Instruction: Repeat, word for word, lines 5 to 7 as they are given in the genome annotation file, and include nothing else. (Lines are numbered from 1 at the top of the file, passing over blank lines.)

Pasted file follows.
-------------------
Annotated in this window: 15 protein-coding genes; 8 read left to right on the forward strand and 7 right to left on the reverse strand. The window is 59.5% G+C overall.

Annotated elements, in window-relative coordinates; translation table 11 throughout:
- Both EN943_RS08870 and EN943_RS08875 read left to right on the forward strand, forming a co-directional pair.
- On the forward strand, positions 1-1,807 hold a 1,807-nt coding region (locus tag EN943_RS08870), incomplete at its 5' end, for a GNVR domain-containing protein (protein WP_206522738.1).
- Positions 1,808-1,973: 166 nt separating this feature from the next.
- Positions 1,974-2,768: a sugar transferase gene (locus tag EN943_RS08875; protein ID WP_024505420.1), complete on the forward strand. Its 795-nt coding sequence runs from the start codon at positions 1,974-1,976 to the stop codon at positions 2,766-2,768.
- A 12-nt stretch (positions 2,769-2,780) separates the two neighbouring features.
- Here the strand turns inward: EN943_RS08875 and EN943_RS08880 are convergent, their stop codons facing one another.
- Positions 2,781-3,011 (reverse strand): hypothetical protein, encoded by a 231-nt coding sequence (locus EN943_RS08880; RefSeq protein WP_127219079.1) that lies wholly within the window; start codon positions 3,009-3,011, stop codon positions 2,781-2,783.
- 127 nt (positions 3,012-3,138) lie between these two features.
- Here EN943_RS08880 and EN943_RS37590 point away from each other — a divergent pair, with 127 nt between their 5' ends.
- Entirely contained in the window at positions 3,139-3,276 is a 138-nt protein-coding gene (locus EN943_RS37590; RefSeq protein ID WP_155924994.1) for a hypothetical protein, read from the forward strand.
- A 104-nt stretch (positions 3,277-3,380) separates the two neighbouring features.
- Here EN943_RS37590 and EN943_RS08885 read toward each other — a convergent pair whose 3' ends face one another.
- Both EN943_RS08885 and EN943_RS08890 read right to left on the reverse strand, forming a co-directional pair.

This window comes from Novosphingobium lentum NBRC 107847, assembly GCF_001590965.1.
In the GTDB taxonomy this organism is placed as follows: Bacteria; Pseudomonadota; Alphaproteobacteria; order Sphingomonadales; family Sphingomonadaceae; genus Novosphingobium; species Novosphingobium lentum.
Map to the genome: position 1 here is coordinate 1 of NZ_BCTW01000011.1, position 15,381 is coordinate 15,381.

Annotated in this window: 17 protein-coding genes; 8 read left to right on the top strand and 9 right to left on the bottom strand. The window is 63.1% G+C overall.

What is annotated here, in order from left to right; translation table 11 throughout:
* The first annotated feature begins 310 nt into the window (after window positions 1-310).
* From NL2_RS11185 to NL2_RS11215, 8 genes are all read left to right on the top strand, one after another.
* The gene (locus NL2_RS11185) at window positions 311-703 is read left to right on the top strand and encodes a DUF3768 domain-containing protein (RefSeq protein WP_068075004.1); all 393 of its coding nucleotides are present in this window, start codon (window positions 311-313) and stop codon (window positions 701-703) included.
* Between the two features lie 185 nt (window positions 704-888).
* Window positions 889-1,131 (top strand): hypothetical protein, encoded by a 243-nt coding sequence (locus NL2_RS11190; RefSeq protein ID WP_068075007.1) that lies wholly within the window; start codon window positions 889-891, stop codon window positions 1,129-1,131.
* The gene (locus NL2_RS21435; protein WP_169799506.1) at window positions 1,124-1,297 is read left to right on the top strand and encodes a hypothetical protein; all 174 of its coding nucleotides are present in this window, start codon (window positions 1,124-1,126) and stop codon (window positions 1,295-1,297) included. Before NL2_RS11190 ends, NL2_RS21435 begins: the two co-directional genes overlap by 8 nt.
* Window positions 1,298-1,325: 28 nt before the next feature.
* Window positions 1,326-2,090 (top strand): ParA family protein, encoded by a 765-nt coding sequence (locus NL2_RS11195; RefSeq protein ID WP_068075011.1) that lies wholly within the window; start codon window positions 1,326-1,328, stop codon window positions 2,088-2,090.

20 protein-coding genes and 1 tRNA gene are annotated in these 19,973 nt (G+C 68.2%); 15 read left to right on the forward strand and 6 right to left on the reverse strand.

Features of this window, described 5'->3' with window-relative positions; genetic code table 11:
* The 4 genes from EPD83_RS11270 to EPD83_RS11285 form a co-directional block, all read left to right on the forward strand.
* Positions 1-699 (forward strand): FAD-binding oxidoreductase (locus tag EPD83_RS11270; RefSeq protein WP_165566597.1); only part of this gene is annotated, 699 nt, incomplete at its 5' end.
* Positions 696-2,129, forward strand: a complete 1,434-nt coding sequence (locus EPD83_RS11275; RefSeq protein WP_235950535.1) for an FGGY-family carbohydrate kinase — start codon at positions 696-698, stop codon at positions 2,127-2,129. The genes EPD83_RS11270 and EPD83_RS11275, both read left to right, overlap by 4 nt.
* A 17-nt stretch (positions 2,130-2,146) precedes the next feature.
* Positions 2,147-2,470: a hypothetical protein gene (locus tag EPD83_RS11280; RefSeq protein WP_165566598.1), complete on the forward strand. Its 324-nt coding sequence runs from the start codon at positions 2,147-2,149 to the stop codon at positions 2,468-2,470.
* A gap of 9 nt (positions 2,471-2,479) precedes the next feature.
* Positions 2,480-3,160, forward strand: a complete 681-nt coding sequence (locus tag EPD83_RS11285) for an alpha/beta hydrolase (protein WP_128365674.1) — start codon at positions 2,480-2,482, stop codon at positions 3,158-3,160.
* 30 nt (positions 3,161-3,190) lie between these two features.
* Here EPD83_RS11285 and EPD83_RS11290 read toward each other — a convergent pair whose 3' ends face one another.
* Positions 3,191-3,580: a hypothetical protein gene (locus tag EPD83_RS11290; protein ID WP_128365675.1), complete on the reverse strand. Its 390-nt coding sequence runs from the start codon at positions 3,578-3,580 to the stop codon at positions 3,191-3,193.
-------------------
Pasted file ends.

- Positions 1,808-1,973: 166 nt separating this feature from the next.
- Positions 1,974-2,768: a sugar transferase gene (locus tag EN943_RS08875; protein ID WP_024505420.1), complete on the forward strand. Its 795-nt coding sequence runs from the start codon at positions 1,974-1,976 to the stop codon at positions 2,766-2,768.
- A 12-nt stretch (positions 2,769-2,780) separates the two neighbouring features.